Practicing ArchitecturePracticing Architecture
Relevance in Transition: Architects as Healthcare Providers
Architects generally understand the relevance and relationship between health and the design of individual buildings. Ventilation systems, screen glare, mold, and material off-gassing are just a few of the environmental and health-related issues—but extending that intuition from the single building to the collective form of the city has the capacity to remap architecture as part of the nation’s health system. This could be accomplished easily enough by planning cities to be walkable places that promote health and social contact while lowering carbon emissions and air pollution through usable public transit. Presently such awareness largely eludes society and the profession.
Never, during the recent national healthcare debate, did an expert come forth to champion a longer and more strategic plan for healthcare that would eliminate or diminish the burden and/or diminish healthcare costs by making cities healthier places. The entire debate was about how to pay for chronic symptoms and illnesses and their costs, which are colossal.
Sources ranging from Forbes magazine, the National Bureau of Economic Research, and USA Today indicate that America’s obesity problem alone costs the health care system $168 billion a year. Type 2 diabetes, that is related to obesity, adds another $174 billion onto the problem. A modest 10 percent improvement—possible by reverse-engineering cities to be walkable—could save up to $35 billion a year.
“If architects don’t realize they are healthcare providers, then they don’t understand the power and authority of the discipline they are dealing with,” Dr. Richard Jackson, Hon. AIA, is fond of saying. Jackson, who has a PBS special on the relationship between architecture and health, was a keynote speaker at 2013 Texas Society of Architects conference in this month.
Linking health and architecture is not a new idea. According to De Architectura, a treatise on architecture written in the first century BC by the Roman architect Vitruvius, the single most important issue in orienting any building or any city is health.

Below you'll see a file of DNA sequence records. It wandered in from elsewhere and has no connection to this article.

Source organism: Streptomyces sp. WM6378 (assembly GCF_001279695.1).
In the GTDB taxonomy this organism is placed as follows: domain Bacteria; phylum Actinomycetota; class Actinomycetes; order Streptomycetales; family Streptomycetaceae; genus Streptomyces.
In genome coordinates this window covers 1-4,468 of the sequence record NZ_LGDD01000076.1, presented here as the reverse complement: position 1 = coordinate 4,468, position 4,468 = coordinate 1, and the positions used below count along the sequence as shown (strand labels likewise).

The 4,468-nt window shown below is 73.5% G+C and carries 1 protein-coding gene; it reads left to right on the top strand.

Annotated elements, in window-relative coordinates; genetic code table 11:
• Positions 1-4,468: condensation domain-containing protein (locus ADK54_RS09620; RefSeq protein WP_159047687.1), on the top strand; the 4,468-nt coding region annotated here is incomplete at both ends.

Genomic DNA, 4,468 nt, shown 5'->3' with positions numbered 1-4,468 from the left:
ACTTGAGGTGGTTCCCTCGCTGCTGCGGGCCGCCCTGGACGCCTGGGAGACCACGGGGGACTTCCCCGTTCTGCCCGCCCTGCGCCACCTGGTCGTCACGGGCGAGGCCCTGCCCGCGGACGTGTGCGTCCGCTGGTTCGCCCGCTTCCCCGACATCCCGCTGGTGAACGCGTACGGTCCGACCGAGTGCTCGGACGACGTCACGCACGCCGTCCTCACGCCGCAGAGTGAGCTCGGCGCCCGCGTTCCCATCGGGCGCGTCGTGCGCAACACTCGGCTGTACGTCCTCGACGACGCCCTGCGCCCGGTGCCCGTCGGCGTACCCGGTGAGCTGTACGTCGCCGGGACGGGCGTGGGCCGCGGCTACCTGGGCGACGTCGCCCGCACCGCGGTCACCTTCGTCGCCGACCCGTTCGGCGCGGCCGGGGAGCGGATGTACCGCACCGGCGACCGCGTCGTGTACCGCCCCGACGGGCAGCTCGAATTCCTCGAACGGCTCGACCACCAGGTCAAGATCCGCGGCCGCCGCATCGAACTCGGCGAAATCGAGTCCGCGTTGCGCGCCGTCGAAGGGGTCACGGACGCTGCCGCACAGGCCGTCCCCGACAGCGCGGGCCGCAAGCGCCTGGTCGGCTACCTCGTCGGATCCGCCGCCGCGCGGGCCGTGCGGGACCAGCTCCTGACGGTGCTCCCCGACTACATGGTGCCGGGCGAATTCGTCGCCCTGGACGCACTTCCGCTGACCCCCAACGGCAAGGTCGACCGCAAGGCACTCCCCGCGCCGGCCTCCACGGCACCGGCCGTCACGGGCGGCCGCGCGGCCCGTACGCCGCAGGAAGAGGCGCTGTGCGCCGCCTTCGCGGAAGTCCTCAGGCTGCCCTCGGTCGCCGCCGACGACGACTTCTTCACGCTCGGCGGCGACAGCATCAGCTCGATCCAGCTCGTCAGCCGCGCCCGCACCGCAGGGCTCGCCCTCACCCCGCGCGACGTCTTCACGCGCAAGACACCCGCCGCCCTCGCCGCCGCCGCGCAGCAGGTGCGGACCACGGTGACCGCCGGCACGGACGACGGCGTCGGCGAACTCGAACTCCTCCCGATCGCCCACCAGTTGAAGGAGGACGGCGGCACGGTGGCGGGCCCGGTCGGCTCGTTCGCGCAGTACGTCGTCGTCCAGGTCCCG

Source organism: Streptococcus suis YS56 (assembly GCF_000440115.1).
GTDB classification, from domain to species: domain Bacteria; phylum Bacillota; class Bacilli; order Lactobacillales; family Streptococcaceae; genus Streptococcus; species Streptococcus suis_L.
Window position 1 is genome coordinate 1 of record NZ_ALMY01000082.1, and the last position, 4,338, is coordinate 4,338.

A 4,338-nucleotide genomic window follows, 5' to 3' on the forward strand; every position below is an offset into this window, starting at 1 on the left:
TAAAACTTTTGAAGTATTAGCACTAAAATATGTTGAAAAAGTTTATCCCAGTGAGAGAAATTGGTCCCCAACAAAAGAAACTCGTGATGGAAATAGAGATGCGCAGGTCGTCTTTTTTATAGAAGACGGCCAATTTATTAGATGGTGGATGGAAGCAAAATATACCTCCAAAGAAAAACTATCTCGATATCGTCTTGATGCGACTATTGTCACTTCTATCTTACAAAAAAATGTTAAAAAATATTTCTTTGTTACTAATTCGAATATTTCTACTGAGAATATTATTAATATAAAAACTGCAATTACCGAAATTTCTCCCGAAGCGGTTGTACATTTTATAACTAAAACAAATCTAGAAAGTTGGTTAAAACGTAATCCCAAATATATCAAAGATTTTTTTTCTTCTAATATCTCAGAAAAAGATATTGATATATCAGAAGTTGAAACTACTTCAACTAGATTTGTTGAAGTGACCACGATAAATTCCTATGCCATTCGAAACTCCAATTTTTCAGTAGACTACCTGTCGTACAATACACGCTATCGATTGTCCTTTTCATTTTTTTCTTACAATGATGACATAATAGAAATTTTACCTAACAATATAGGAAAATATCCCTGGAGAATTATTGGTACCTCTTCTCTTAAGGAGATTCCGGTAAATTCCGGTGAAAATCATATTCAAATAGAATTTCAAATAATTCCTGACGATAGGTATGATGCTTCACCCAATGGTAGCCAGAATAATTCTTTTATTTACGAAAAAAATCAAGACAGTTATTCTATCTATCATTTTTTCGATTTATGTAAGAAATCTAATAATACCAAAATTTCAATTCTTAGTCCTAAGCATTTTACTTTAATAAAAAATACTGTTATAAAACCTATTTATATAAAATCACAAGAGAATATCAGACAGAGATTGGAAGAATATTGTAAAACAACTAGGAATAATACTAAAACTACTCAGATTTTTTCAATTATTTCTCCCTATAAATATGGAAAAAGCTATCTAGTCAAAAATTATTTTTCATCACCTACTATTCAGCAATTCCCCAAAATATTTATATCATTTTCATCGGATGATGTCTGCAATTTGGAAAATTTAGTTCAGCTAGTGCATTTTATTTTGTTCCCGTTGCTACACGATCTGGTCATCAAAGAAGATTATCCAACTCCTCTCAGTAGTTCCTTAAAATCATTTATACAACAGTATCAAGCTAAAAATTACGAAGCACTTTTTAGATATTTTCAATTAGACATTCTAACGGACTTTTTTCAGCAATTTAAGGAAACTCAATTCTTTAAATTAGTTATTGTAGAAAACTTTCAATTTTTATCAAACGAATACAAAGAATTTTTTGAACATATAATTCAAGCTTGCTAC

Asthma is on the rise, signaling health problems that are mounting from another environmental segment. Thirty-five million Americans, or roughly one-tenth of the US population, have been diagnosed with asthma, adding $12 billion annually to health care costs. By 2025, predictions suggest that asthma could increase to over 100 million diagnosed cases.
Combined with the fact that 60 percent of those dying of lung cancer have never smoked, and that America is no longer a factory-based industrial nation, it is fair to intuit that most of the respiratory problems are coming from air pollution caused by sprawling cities and motorized vehicles.
Once again, the densification of cities is an architectural problem. Architects can improve the environment and boost the economy in the process through the design of new infrastructure and our urban fabric. It also opens the door to projects that rarely apply the benefits of architectural thinking. For example, the Philadelphia firm James Corner Field Operations transformed the world’s largest landfill (known as “Fresh Kills” in Staten Island) into a usable public space and a new kind of ecology. In Dallas, the transformation of an abused site into an enclave of Modernist housing at the Dallas Urban Reserve demonstrates the same kind of potential and vision.
Cities “make” or “unmake” themselves one building at a time, which is a powerful way for architects to impact the credibility and relevance of the profession by developing solutions that offer urban and environmental improvement.
Kevin Sloan is a principal at Kevin Sloan Studio in Dallas (www.kevinsloanstudio.com) and he teaches architecture at the School of Architecture at UT-Arlington.